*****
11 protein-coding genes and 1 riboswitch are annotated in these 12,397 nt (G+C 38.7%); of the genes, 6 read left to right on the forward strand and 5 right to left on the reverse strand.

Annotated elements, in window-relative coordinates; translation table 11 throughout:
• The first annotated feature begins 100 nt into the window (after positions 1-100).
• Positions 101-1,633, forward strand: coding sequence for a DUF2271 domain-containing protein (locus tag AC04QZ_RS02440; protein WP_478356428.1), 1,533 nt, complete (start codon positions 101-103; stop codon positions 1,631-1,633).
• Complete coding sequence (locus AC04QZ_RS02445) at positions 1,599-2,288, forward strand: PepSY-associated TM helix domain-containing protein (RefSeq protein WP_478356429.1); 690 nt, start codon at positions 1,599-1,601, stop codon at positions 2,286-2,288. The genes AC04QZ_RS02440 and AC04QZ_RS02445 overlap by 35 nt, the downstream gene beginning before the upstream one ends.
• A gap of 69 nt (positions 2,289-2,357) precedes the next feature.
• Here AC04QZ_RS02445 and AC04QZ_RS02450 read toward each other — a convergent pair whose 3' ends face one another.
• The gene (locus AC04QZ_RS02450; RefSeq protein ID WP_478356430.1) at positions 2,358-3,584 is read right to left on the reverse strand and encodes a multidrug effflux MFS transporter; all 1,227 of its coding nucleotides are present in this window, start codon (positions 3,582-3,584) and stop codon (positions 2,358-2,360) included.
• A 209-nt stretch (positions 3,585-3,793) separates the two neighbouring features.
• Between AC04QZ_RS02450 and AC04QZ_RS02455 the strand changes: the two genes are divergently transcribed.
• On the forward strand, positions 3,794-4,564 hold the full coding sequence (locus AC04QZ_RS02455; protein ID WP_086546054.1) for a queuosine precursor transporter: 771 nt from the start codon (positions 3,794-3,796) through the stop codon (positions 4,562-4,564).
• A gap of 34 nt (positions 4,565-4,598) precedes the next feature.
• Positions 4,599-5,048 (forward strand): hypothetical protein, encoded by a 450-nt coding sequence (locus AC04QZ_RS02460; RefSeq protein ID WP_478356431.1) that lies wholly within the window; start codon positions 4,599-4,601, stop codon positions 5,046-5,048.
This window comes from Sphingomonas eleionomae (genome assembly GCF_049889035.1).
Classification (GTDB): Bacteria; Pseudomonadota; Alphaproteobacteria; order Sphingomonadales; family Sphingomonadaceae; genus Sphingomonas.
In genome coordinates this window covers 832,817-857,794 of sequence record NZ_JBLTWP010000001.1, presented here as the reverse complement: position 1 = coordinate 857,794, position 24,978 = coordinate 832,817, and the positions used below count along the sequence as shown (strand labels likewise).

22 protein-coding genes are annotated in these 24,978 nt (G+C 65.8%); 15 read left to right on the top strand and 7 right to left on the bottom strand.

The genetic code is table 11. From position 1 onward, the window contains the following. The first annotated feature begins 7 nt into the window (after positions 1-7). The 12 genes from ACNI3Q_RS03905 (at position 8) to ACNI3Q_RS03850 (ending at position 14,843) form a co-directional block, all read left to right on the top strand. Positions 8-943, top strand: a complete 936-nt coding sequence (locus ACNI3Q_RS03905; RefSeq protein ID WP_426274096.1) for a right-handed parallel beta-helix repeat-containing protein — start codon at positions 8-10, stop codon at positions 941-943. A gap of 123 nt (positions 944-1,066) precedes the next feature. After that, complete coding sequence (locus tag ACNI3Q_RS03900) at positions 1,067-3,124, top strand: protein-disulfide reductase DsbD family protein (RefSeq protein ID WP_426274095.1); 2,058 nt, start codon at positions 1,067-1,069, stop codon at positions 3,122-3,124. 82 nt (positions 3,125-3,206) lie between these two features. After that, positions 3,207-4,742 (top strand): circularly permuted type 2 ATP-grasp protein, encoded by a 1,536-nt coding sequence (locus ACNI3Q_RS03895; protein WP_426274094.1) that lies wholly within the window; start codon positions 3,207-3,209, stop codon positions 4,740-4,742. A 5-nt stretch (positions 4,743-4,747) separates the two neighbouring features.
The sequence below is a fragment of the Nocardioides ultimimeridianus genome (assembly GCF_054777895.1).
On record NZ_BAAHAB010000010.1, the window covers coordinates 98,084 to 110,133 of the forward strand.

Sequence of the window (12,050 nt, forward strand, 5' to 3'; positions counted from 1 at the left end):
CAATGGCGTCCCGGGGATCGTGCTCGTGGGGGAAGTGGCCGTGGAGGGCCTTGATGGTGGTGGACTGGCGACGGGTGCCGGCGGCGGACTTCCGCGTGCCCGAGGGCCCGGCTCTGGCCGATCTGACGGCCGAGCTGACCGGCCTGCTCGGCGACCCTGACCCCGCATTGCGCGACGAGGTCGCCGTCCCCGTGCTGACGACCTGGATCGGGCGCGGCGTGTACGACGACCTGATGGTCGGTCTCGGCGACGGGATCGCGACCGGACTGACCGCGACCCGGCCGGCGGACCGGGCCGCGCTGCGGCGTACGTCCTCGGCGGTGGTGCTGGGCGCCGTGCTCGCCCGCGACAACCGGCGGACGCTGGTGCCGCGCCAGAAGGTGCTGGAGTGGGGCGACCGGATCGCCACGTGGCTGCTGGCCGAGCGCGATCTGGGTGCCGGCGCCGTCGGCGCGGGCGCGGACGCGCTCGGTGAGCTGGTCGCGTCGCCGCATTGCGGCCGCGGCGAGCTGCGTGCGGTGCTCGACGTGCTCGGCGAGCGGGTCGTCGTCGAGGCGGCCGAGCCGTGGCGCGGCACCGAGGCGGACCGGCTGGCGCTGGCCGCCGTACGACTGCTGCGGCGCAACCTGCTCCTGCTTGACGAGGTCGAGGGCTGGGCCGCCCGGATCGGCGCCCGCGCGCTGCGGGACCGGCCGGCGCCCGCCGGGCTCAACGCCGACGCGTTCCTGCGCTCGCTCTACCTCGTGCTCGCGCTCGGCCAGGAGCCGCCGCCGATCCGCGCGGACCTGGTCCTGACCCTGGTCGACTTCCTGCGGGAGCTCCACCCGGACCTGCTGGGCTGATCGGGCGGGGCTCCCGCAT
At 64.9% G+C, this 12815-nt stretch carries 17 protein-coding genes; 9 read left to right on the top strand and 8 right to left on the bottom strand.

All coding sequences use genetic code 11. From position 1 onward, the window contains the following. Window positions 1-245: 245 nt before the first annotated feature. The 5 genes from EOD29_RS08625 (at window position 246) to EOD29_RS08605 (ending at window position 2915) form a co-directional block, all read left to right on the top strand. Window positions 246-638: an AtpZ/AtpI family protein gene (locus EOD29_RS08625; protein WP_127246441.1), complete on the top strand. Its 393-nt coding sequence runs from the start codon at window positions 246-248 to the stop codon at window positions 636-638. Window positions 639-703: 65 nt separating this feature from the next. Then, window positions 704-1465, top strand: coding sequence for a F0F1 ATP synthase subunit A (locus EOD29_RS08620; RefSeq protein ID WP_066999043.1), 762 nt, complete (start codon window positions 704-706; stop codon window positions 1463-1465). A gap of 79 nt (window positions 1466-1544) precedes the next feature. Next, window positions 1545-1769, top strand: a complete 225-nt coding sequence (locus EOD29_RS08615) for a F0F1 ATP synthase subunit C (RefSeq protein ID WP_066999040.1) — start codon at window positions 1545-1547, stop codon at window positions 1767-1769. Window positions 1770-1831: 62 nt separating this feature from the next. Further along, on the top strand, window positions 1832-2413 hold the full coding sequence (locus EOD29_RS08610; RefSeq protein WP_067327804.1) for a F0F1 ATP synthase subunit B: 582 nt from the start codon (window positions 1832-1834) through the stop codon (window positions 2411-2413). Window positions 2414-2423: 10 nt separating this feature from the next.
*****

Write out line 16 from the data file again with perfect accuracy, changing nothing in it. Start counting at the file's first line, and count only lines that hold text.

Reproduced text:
In genome coordinates this window covers 832,817-857,794 of sequence record NZ_JBLTWP010000001.1, presented here as the reverse complement: position 1 = coordinate 857,794, position 24,978 = coordinate 832,817, and the positions used below count along the sequence as shown (strand labels likewise).